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With a lineage that can boast the likes of Massive Attack, Portishead, Tricky, Roni Size while giving birth to the C86 movement via labels like The Subway Organisation and Sarah, Bristol's music scene has every right to be proud of its achievements.
At the forefront of its current wave is local independent label Howling Owl Records, while bands like The Naturals, Towns, Oliver Wilde and Velcro Hooks have been quietly creating a buzz in their backyard and beyond. The pick of the bunch are Spectres, a four-piece who by their own admission describe themselves simply as 'We are loud'. That may be something of an understatement; each and every track on the Hunger EP reinforces that statement somewhat, but there's so much more to their make-up than extreme noise terror.
Indeed, for a band who've been honing their sound for a good three years now, Hunger feels like the icing on the cake. Whereas previous recordings such as last year's Dark Habits EP showed promise, Hunger delivers on every conceivable level. Consisting of four tracks in total - five including the 45-seconds-long introduction piece 'Pull' - there's something brutal brewing in the Avon estuaries if the contents of this record are anything to go by.
Lead track 'Rattle The Cage' rides a cautious tightrope between driving claustrophobia and catatonic meltdown. "Do you ever feel the hunger?" asks singing guitarist Joe Hatt, menacingly adding "I shouldn't have to ask but I do" before all hell breaks loose. All the usual ingredients; feedback, fuzzed up reverb and cacophonous distortion combine to create a wall of sound akin to several buildings collapsing, all the while held together by an impenetrably steadfast rhythm section. Yet underneath all the narcissistic rage and tumultuous noise lies a melodic sheen not that dissimilar to the Mary Chain back in their heyday.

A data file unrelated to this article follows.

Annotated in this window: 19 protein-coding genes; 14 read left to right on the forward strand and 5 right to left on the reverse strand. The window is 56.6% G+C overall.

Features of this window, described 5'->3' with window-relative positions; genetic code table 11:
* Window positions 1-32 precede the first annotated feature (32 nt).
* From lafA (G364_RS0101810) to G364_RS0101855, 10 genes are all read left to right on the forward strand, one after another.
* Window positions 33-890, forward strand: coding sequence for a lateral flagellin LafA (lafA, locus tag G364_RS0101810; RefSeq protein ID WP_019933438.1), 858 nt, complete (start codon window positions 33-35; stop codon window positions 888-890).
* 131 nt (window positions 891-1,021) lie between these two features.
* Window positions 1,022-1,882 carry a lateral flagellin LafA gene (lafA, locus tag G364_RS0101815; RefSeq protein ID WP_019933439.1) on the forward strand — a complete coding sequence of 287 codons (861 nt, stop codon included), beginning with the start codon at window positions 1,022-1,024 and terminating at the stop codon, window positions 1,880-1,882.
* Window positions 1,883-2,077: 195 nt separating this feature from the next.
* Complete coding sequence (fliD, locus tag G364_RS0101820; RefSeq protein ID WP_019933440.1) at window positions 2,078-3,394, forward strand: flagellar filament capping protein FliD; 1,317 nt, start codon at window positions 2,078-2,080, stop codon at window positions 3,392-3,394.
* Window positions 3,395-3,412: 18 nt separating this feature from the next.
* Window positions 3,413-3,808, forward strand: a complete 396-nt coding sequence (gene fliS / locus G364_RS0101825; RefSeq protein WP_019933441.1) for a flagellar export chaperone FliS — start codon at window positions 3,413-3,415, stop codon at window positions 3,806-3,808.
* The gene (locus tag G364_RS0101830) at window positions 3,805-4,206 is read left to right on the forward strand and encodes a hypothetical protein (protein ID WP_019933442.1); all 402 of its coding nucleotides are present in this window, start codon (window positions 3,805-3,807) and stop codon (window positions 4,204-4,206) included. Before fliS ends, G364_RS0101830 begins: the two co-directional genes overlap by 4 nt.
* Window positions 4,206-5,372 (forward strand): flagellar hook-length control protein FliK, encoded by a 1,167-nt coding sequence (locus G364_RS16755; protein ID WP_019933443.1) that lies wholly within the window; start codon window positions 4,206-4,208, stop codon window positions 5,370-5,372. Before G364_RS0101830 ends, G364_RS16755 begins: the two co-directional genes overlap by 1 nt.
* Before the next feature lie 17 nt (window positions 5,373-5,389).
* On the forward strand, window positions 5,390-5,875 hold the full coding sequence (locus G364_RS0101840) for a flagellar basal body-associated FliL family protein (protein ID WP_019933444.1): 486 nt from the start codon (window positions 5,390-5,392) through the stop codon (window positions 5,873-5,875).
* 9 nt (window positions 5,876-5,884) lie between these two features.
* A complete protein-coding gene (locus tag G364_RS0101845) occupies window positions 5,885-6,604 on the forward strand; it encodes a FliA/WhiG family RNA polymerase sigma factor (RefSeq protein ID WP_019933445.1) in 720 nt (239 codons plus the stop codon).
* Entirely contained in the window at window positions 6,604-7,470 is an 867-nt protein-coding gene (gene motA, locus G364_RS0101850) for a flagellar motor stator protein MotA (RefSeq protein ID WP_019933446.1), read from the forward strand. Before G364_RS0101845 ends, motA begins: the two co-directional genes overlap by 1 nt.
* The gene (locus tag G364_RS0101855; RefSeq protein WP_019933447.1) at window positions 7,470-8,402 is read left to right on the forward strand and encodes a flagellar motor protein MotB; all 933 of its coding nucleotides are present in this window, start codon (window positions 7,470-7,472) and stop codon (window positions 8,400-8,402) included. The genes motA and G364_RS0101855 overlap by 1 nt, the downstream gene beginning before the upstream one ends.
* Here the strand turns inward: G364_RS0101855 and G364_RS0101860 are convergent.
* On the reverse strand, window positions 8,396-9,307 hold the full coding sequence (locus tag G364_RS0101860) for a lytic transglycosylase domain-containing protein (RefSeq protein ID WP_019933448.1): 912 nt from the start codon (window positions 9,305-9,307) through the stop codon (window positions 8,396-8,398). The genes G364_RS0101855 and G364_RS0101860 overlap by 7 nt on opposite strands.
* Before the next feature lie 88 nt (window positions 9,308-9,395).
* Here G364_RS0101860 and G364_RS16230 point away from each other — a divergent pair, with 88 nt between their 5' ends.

'I Was In A Box' then raises the decibels several notches further. Constructed around a forceful, if intrinsically tense guitar riff that slowly builds until one suspects the mixing desk sound levels couldn't go any higher. Hatt and fellow vocalist Darren Frost casually out-menacing each other until what seems like an artillery of heavily distorted guitars engulf the song's final third. Likewise 'Maybe You Shouldn't Be Living Here', the EP's penultimate moment that could be an early Death In Vegas or UNKLE outtake were it not for the visceral sonics concealed within.
Conveying a sinister air of intensity until its final breath, 'Threshing Machine' brings Hunger to a pulsating climax. "I just don't see the benefits..." declares Hatt before snarling "JUST TELL ME!" as the song takes off into an aurally induced orbit of its own making.
What's most impressive here is that despite sharing an obvious kinship with people like A Place To Bury Strangers, Six By Seven, Mint 400 and to a lesser extent Godflesh, Spectres have managed to carve out an identity of their own. If guitars are supposed to be dead it's probably because Spectres have killed them. Not for the fainthearted, but essential all the same.